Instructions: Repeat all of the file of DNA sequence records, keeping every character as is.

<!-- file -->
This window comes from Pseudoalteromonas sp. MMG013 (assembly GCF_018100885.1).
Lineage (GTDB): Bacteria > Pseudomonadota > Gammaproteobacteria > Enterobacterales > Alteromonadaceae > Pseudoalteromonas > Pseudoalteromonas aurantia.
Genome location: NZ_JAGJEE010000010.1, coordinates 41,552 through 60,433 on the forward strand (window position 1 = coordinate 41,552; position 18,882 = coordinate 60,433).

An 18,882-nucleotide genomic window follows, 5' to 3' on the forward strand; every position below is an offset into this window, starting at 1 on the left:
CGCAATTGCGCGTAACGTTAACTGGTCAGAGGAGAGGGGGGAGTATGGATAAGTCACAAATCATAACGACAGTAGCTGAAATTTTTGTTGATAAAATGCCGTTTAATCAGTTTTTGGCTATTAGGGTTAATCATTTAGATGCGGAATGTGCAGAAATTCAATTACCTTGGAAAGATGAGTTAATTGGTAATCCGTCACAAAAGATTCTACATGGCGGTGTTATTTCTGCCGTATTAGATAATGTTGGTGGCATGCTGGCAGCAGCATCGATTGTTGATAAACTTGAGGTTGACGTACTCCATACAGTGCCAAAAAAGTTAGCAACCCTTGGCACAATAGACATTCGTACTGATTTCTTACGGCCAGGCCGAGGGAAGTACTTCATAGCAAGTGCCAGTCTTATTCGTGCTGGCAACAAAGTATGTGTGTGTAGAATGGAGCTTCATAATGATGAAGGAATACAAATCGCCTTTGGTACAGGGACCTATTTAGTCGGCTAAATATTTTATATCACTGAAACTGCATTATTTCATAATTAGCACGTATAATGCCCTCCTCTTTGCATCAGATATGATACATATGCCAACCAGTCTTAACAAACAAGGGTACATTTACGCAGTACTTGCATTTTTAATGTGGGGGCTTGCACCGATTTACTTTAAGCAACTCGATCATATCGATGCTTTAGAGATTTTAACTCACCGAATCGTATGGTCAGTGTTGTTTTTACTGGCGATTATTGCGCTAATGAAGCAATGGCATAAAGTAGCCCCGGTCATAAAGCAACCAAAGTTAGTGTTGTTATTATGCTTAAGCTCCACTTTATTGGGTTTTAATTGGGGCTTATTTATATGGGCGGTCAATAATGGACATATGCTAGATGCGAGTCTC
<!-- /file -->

This window comes from Pseudoalteromonas sp. MMG013 (assembly GCF_018100885.1).
Lineage (GTDB): Bacteria > Pseudomonadota > Gammaproteobacteria > Enterobacterales > Alteromonadaceae > Pseudoalteromonas > Pseudoalteromonas aurantia.
Genome location: NZ_JAGJEE010000010.1, coordinates 41,552 through 60,433 on the forward strand (window position 1 = coordinate 41,552; position 18,882 = coordinate 60,433).

An 18,882-nucleotide genomic window follows, 5' to 3' on the forward strand; every position below is an offset into this window, starting at 1 on the left:
CGCAATTGCGCGTAACGTTAACTGGTCAGAGGAGAGGGGGGAGTATGGATAAGTCACAAATCATAACGACAGTAGCTGAAATTTTTGTTGATAAAATGCCGTTTAATCAGTTTTTGGCTATTAGGGTTAATCATTTAGATGCGGAATGTGCAGAAATTCAATTACCTTGGAAAGATGAGTTAATTGGTAATCCGTCACAAAAGATTCTACATGGCGGTGTTATTTCTGCCGTATTAGATAATGTTGGTGGCATGCTGGCAGCAGCATCGATTGTTGATAAACTTGAGGTTGACGTACTCCATACAGTGCCAAAAAAGTTAGCAACCCTTGGCACAATAGACATTCGTACTGATTTCTTACGGCCAGGCCGAGGGAAGTACTTCATAGCAAGTGCCAGTCTTATTCGTGCTGGCAACAAAGTATGTGTGTGTAGAATGGAGCTTCATAATGATGAAGGAATACAAATCGCCTTTGGTACAGGGACCTATTTAGTCGGCTAAATATTTTATATCACTGAAACTGCATTATTTCATAATTAGCACGTATAATGCCCTCCTCTTTGCATCAGATATGATACATATGCCAACCAGTCTTAACAAACAAGGGTACATTTACGCAGTACTTGCATTTTTAATGTGGGGGCTTGCACCGATTTACTTTAAGCAACTCGATCATATCGATGCTTTAGAGATTTTAACTCACCGAATCGTATGGTCAGTGTTGTTTTTACTGGCGATTATTGCGCTAATGAAGCAATGGCATAAAGTAGCCCCGGTCATAAAGCAACCAAAGTTAGTGTTGTTATTATGCTTAAGCTCCACTTTATTGGGTTTTAATTGGGGCTTATTTATATGGGCGGTCAATAATGGACATATGCTAGATGCGAGTCTC